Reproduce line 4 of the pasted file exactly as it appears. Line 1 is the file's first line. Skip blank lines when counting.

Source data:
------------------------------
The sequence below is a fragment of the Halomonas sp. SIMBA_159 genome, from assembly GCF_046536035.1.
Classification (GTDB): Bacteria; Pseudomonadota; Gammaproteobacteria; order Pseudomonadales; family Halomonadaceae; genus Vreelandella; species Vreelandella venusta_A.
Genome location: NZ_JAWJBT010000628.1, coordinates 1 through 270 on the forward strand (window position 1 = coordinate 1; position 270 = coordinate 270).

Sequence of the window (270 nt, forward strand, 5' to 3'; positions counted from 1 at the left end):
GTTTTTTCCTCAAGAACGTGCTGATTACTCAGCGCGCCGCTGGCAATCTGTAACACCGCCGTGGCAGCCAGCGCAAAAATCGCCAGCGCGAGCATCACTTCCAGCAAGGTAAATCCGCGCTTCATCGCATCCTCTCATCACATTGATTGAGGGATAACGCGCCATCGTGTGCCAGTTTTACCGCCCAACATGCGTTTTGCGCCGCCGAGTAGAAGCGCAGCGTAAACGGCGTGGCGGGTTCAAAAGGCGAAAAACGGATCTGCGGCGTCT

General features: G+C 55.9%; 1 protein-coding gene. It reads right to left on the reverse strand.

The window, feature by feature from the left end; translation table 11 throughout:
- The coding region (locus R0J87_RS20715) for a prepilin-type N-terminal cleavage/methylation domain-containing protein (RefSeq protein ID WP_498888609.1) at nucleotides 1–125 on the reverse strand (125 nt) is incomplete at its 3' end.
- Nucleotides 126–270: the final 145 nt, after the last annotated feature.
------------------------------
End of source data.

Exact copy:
Sequence of the window (270 nt, forward strand, 5' to 3'; positions counted from 1 at the left end):